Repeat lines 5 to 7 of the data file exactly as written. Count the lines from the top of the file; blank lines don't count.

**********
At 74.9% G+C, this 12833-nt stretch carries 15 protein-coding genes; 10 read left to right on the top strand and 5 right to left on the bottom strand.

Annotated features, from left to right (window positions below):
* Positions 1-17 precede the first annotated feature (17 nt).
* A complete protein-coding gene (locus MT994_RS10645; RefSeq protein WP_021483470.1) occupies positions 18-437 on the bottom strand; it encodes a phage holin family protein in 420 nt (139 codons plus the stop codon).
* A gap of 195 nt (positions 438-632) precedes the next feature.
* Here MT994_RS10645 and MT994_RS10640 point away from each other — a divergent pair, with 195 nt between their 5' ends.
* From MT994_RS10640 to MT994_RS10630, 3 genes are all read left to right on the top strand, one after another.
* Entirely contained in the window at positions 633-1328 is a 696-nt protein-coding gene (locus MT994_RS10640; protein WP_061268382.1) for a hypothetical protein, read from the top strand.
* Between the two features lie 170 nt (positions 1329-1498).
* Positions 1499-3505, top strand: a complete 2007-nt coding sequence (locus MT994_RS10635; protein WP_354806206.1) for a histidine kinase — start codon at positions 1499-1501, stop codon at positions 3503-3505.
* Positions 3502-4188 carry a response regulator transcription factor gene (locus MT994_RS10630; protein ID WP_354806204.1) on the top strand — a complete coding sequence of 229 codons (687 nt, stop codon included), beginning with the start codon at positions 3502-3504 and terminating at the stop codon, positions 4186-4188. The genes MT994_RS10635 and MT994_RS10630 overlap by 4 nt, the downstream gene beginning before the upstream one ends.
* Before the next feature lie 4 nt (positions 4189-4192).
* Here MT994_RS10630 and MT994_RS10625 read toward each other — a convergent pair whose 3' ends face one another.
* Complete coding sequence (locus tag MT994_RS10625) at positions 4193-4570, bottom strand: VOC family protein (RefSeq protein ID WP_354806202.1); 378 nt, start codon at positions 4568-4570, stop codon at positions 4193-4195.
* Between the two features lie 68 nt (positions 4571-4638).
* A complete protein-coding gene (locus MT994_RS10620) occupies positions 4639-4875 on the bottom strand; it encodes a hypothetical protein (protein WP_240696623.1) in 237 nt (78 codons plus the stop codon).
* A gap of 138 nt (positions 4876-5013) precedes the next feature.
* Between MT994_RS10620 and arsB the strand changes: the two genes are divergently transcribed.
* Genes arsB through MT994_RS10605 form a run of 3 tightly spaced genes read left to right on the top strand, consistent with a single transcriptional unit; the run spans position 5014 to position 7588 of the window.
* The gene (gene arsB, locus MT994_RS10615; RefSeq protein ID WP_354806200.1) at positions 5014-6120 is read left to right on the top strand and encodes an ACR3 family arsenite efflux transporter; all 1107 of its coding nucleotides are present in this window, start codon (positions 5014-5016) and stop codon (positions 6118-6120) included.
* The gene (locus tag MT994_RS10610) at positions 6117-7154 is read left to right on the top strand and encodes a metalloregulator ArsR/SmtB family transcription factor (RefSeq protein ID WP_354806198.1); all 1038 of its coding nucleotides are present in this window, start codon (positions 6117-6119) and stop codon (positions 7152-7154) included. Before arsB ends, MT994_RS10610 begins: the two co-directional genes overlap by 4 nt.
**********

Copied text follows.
* A gap of 195 nt (positions 438-632) precedes the next feature.
* Here MT994_RS10645 and MT994_RS10640 point away from each other — a divergent pair, with 195 nt between their 5' ends.
* From MT994_RS10640 to MT994_RS10630, 3 genes are all read left to right on the top strand, one after another.